“It’s sweet, and it shines like honey,” my mom recalls. She was in fifth grade, her teacher, whose family also owns a fish sauce plant, gave each student in the class a sample of the condiment in a mini plastic pouch. When my mom took it home, it took her mom no time to see that this was the Ninth Symphony of fish sauce. It didn’t take the Vietnamese grandmothers in the Bay Area very long either, Rob Bergstrom said, and I quote, to “limp out of the store carrying a full case” of Red Boat’s.
I met Rob because of a half-a-month-late comment that I left on Ravenous Couple’s glowing review. Rob is a man who goes around grocery stores and the world to taste fish sauce straight out of the bottle by the spoonfuls (I don’t recommend doing it at home if you’re under 18). And Rob was moved by my mom’s fifth grade experience, which, he said, is similar to a few sparse stories among the older Vietnamese about an excellent-quality fish sauce that some have once tasted in their lifetime and never again. Especially not in the States, where a “Nước Mắm Phú Quốc” bottle, in big font Vietnamese, reads “Product of Thailand” in the small prints.
For those who know fish sauce, skip the rest of this paragraph. For those who don’t know fish sauce, yes I agree, “fish sauce” does not sound candle-light-and-roses to the ear. It’s a lose translation of “nước mắm“, whose literal translation isn’t any more poetic either (I’d translate it if you ask). The sauce itself is actually subjected to many chuckles and jokes among Vietnamese. But it’s the backbone of Vietnamese seasonings. It’s used to marinate meat, to caramelize claypot dishes, to flavor-ize broths, to make dipping sauce for a myriad of wraps and rolls. Fish sauce to Vietnamese food is like soy sauce and sesame oil to Korean food, curry to Indian food, and BBQ sauce to Texas barbecued brisket. (Savory Vietnamese food, unless made by my mom, needs fish sauce to taste good.) What is the sauce made of? Fish and salt. In a barrel lie layers of fish and layers of salt for months, by osmosis and high salt concentration on the outside, the juice inside the fish is sucked out, the flesh collapses and degrades, the mixture ferments (don’t cringe, wine is fermented stuff too, and old country ham grows mold on the crust). At the end of several months, you open the spout at the bottom, and out comes an amber liquid. That’s the first press of fish sauce. Then water and salt are added to the now mostly, if not all, disintegrated fish, more fermentation takes place, out comes the second press. Then the third, and might as well the fourth. By this time, it’s practically salt water.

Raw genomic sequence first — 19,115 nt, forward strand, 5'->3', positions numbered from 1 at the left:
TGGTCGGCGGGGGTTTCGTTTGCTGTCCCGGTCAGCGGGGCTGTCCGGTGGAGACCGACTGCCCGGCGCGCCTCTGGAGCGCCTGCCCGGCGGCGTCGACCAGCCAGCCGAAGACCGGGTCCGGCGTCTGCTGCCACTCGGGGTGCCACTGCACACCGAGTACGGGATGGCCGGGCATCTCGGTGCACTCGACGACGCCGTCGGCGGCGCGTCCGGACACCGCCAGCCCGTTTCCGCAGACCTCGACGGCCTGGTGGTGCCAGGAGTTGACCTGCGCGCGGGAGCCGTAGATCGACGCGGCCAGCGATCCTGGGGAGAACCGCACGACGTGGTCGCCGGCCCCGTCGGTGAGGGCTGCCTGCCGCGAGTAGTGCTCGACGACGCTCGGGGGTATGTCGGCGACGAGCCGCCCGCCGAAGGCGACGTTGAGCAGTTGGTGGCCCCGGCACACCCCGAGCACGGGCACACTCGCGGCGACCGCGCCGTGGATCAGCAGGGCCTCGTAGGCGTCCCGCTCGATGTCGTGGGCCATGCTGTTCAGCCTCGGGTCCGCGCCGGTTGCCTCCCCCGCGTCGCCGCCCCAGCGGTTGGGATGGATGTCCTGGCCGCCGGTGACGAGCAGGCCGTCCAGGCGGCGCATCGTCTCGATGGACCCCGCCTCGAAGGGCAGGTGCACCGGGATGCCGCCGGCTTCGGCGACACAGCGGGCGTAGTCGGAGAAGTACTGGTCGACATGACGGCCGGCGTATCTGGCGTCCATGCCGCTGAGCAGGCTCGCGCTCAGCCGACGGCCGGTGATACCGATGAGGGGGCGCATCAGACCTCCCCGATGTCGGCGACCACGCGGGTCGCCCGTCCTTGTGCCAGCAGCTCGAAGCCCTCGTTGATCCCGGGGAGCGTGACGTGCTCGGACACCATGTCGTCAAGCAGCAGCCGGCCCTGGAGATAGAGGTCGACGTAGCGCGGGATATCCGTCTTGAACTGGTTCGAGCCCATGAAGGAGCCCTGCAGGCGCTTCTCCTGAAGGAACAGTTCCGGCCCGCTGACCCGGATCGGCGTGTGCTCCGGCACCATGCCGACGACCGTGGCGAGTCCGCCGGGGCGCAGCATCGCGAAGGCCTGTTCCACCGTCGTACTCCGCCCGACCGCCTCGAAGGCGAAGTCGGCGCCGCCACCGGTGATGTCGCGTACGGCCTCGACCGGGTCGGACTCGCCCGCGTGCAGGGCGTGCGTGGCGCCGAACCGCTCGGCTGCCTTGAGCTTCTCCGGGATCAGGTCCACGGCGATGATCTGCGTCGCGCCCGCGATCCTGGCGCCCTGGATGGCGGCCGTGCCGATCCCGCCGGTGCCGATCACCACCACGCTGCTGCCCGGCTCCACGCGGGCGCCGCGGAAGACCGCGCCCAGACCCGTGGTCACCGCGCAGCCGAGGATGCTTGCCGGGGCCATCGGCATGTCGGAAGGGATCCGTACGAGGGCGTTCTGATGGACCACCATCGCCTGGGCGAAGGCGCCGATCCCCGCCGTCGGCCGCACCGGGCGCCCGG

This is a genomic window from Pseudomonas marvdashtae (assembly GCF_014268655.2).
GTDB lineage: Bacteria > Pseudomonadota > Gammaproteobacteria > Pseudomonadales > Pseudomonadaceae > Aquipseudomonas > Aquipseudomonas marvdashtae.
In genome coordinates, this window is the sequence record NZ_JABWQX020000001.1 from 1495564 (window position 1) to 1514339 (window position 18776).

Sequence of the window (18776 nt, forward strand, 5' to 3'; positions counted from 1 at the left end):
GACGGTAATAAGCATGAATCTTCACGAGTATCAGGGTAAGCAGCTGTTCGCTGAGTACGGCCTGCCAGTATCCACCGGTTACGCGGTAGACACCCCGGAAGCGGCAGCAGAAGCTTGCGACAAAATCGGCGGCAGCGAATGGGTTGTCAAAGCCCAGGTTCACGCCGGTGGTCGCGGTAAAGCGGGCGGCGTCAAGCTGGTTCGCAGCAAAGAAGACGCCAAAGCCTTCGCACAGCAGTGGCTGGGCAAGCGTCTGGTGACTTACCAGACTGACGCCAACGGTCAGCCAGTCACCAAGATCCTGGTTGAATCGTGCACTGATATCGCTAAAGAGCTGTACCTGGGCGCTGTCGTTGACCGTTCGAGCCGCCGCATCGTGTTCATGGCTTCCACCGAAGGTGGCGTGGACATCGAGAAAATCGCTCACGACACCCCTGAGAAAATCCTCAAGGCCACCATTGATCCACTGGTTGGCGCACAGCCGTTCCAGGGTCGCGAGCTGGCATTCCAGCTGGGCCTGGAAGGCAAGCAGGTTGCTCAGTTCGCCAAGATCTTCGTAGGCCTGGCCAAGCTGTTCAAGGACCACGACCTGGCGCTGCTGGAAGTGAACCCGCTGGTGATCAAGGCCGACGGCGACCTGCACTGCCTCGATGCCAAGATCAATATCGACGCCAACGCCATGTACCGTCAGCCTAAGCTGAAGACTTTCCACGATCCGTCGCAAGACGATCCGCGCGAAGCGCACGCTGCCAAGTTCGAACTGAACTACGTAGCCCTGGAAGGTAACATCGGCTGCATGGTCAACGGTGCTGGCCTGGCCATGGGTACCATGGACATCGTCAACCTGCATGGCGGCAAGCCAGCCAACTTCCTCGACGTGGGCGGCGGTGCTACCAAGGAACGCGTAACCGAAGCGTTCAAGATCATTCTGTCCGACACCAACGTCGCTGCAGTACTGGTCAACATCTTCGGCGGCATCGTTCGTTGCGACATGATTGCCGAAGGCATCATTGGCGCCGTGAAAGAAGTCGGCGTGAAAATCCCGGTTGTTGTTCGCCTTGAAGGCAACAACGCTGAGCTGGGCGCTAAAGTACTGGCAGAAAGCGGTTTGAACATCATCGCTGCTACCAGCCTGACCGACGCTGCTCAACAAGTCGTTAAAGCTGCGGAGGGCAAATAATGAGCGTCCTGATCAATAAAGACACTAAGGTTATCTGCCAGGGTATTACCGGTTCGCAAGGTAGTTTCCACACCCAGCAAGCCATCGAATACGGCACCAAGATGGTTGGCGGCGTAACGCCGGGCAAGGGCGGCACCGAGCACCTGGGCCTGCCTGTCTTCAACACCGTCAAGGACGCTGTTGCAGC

The bottles in the markets, even in Vietnam, do not contain pure fish sauce (fish and salt) but also water, fructose, and “hydrolyzed wheat protein”, a more sophisticated name of MSG. The producers have to add those things to boost the taste because the base sauce is not the (first) concentrated extract that comes out of the spout, but what comes after. You might think that there would be a big lucrative market for premium sauce such as this in Vietnam, but sadly, much of it is used by large companies for blending with other additives to produce large volumes of second grade sauce, which is often mislabeled as first quality. Because of this, authentic first pressing Phu Quoc fish sauce is very hard to come by, even in Saigon.
So Cường Phạm brought his family’s first press to the States. Obviously a good move. An even better move is when he shook hand with Rob Bergstrom, who helped him expanding the American market, and last I heard, the New Zealand market too. You gotta hear Rob talk to see how he much adores it. Here’s a few things I learned about Red Boat from him (that Ravenous Couple haven’t covered already):